In some office situations, your information may be shared, inadvertently seen or overheard, compromised, or inferred. Dr. Crane is protective of patients and concerned about confidentiality, so her private practice is structured to avoid issues that arise as a byproduct of administrative efforts to increase physician reimbursement or comply with insurer requirements. It's your private medical information, so if you don't like how it's being shared, follow up with your own physician about it. So how can your information be inadvertently shared? Check the list below. 

Submitting your information to insurance companies.

Authorizations for insurance payment, which typically involve sharing your confidential information with a minimum of four individuals per authorization.

Outside transcription services, which includes your name, treatment, and diagnosis.

Submitting your information to a billing service, which includes your name, treatment, and diagnosis.

Clerical staff and Physician Assistants working with your physician.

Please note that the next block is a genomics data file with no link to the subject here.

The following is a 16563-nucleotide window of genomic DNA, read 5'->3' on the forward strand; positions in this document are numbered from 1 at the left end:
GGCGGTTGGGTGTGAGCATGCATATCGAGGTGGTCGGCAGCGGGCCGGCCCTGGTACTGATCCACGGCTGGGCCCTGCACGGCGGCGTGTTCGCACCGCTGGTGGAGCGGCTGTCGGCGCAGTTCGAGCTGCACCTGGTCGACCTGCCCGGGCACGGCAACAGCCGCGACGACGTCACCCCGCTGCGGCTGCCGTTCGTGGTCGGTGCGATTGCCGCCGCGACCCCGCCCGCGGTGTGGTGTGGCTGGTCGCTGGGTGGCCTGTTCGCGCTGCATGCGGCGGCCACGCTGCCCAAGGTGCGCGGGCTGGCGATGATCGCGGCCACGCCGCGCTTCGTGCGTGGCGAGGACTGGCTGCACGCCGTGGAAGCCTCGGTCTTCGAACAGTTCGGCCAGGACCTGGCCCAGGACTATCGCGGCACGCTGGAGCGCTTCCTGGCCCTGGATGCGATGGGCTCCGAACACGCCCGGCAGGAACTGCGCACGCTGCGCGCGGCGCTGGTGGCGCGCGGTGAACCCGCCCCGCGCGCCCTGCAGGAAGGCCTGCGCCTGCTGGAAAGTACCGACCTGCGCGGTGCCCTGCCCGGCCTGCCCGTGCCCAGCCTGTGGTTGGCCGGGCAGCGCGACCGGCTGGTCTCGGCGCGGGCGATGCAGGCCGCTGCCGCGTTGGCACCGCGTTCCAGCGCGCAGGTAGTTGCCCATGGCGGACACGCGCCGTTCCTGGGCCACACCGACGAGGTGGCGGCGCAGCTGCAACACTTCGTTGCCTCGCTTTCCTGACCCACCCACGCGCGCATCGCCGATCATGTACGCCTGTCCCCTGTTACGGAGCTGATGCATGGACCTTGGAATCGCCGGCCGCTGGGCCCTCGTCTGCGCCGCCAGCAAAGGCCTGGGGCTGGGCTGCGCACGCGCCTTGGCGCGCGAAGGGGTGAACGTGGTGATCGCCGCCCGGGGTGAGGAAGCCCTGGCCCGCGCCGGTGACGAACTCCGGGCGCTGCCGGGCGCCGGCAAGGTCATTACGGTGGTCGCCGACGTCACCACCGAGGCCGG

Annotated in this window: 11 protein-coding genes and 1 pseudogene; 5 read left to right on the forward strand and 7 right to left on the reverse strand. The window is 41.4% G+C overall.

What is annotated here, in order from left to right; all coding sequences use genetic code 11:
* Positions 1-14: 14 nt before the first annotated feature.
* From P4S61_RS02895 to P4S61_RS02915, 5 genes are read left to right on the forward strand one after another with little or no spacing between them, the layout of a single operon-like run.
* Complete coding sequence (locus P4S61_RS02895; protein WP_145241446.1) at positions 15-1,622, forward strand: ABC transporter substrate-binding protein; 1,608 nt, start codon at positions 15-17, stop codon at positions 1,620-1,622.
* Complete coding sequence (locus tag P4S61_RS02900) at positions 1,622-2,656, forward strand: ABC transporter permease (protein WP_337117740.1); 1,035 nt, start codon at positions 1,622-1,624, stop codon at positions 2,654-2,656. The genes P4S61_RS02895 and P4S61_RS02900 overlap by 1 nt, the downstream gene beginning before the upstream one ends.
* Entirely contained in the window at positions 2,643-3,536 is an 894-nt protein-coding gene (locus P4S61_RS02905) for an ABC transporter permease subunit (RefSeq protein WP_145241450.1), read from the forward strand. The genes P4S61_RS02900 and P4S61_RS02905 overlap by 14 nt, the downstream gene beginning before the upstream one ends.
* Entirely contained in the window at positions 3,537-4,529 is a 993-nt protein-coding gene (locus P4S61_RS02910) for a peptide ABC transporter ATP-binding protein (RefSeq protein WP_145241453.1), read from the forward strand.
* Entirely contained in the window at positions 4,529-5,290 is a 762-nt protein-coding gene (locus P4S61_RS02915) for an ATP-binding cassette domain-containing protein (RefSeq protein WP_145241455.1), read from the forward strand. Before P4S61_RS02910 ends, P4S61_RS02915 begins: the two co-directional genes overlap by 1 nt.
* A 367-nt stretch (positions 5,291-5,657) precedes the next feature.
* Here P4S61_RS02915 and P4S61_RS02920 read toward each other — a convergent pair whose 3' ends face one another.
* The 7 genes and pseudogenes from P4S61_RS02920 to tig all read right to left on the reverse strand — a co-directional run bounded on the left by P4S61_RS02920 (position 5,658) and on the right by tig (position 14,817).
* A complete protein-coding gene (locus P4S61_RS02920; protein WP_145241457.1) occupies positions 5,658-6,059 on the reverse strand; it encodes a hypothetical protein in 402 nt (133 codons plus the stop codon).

Front desk staff taking payments in a public area such as a reception desk.

Submitting your information for medical research.

Trainees or students observing your physician.

Pharmaceutical representatives in the office.

Team meetings required in government, hospital, and group practices.

Online patient charting systems with medical information accessible by multiple staff.

Double and triple booking of patients.

Clinic reviews of the cost of your medical care.

Your physician is busy and runs behind schedule while you wait in a crowded room.

Untidy offices where charts are left out or unsecured.

Physicians or patients answering their phone during an appointment.

Answering service personnel.

Front desk staff making phone calls in the presence of other patients.

Medical charts stored in an area accessible to clinic staff.

Clinics employing clerical workers to file and retrieve medical charts.

Clinics employing couriers to transport and retrieve medical charts.

Online transmission of prescriptions by physicians.

Shared computers with access to patient records.

Computer, Wi-Fi, email, and texting security breaches.

Physicians or staff who neglect to log out of computerized charting systems.

Online medical charting and communication security breaches.

Online insurer security breaches.

Front desk staff calling out names in a busy reception area.

Office-cleaning personnel with access to medical records areas at night.

© Dr. Shari J. Crane, M.D. 2012